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In this issue

Jonathan Tobin: Defending the Right to a Jewish State

Heather Hale: Compliment your kids without giving them big heads

Megan Shauri: 10 ways you are ruining your own happiness

Carolyn Bigda: 8 Best Dividend Stocks for 2015

Kiplinger's Personal Finance editors: 7 Things You Didn't Know About Paying Off Student Loans

Samantha Olson: The Crucial Mistake 55% Of Parents Are Making At Their Baby's Bedtime

Densie Well, Ph.D., R.D. Open your eyes to yellow vegetables

The Kosher Gourmet by Megan Gordon With its colorful cache of purples and oranges and reds, COLLARD GREEN SLAW is a marvelous mood booster --- not to mention just downright delish
April 18, 2014

Rabbi Yonason Goldson: Clarifying one of the greatest philosophical conundrums in theology

Caroline B. Glick: The disappearance of US will

Megan Wallgren: 10 things I've learned from my teenagers

Lizette Borreli: Green Tea Boosts Brain Power, May Help Treat Dementia

John Ericson: Trying hard to be 'positive' but never succeeding? Blame Your Brain

The Kosher Gourmet by Julie Rothman Almondy, flourless torta del re (Italian king's cake), has royal roots, is simple to make, . . . but devour it because it's simply delicious

April 14, 2014

Rabbi Dr Naftali Brawer: Passover frees us from the tyranny of time

Greg Crosby: Passing Over Religion

Eric Schulzke: First degree: How America really recovered from a murder epidemic

Georgia Lee: When love is not enough: Teaching your kids about the realities of adult relationships

Cameron Huddleston: Freebies for Your Lawn and Garden

Gordon Pape: How you can tell if your financial adviser is setting you up for potential ruin

Dana Dovey: Up to 500,000 people die each year from hepatitis C-related liver disease. New Treatment Has Over 90% Success Rate

Justin Caba: Eating Watermelon Can Help Control High Blood Pressure

The Kosher Gourmet by Joshua E. London and Lou Marmon Don't dare pass over these Pesach picks for Manischewitz!

April 11, 2014

Rabbi Hillel Goldberg: Silence is much more than golden

Caroline B. Glick: Forgetting freedom at Passover

Susan Swann: How to value a child for who he is, not just what he does

Cameron Huddleston: 7 Financial Tasks You Should Tackle Right Now

Sandra Block and Lisa Gerstner: How to Profit From Your Passion

Susan Scutti: A Simple Blood Test Might Soon Diagnose Cancer

Chris Weller: Have A Slow Metabolism? Let Science Speed It Up For You

The Kosher Gourmet by Diane Rossen Worthington Whitefish Terrine: A French take on gefilte fish

April 9, 2014

Jonathan Tobin: Why Did Kerry Lie About Israeli Blame?

Samuel G. Freedman: A resolution 70 years later for a father's unsettling legacy of ashes from Dachau

Jessica Ivins: A resolution 70 years later for a father's unsettling legacy of ashes from Dachau

Kim Giles: Asking for help is not weakness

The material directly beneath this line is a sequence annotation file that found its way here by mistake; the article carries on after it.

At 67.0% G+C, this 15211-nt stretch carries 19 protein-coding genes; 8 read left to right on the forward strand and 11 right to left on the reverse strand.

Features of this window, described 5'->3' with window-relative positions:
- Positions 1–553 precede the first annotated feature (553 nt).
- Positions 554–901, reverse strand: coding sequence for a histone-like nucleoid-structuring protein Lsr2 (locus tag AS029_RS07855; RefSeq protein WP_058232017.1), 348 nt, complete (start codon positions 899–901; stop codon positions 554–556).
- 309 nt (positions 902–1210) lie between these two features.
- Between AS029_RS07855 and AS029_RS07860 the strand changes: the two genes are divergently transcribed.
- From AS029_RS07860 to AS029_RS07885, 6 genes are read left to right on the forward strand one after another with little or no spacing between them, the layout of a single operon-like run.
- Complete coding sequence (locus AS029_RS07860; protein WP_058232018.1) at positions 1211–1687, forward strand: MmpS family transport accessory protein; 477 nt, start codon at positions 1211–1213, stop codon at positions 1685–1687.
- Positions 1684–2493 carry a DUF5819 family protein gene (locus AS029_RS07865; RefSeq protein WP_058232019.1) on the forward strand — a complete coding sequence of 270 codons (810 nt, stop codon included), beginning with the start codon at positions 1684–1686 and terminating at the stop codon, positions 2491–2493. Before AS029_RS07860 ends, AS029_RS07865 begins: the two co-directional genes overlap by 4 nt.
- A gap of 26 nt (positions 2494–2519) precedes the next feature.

Kathy Kristof and Barbara Hoch Marcus: 7 Great Growth Israeli Stocks

Matthew Mientka: How Beans, Peas, And Chickpeas Cleanse Bad Cholesterol and Lowers Risk of Heart Disease

Sabrina Bachai: 5 At-Home Treatments For Headaches

The Kosher Gourmet by Daniel Neman Have yourself a matzo ball: The secrets bubby never told you and recipes she could have never imagined

April 8, 2014

Lori Nawyn: At Your Wit's End and Back: Finding Peace

Susan B. Garland and Rachel L. Sheedy: Strategies Married Couples Can Use to Boost Benefits

David Muhlbaum: Smart Tax Deductions Non-Itemizers Can Claim

Jill Weisenberger, M.S., R.D.N., C.D.E : Before You Lose Your Mental Edge

Dana Dovey: Coffee Drinkers Rejoice! Your Cup Of Joe Can Prevent Death From Liver Disease

Chris Weller: Electric 'Thinking Cap' Puts Your Brain Power Into High Gear

The Kosher Gourmet by Marlene Parrish A gift of hazelnuts keeps giving --- for a variety of nutty recipes: Entree, side, soup, dessert

April 4, 2014

Rabbi David Gutterman: The Word for Nothing Means Everything

Charles Krauthammer: Kerry's folly, Chapter 3

Amy Peterson: A life of love: How to build lasting relationships with your children

John Ericson: Older Women: Save Your Heart, Prevent Stroke Don't Drink Diet

John Ericson: Why 50 million Americans will still have spring allergies after taking meds

Cameron Huddleston: Best and Worst Buys of April 2014

Stacy Rapacon: Great Mutual Funds for Young Investors

Sarah Boesveld: Teacher keeps promise to mail thousands of former students letters written by their past selves

The Kosher Gourmet by Sharon Thompson Anyone can make a salad, you say. But can they make a great salad? (SECRETS, TESTED TECHNIQUES + 4 RECIPES, INCLUDING DRESSINGS)

April 2, 2014

Paul Greenberg: Death and joy in the spring

Dan Barry: Should South Carolina Jews be forced to maintain this chimney built by Germans serving the Nazis?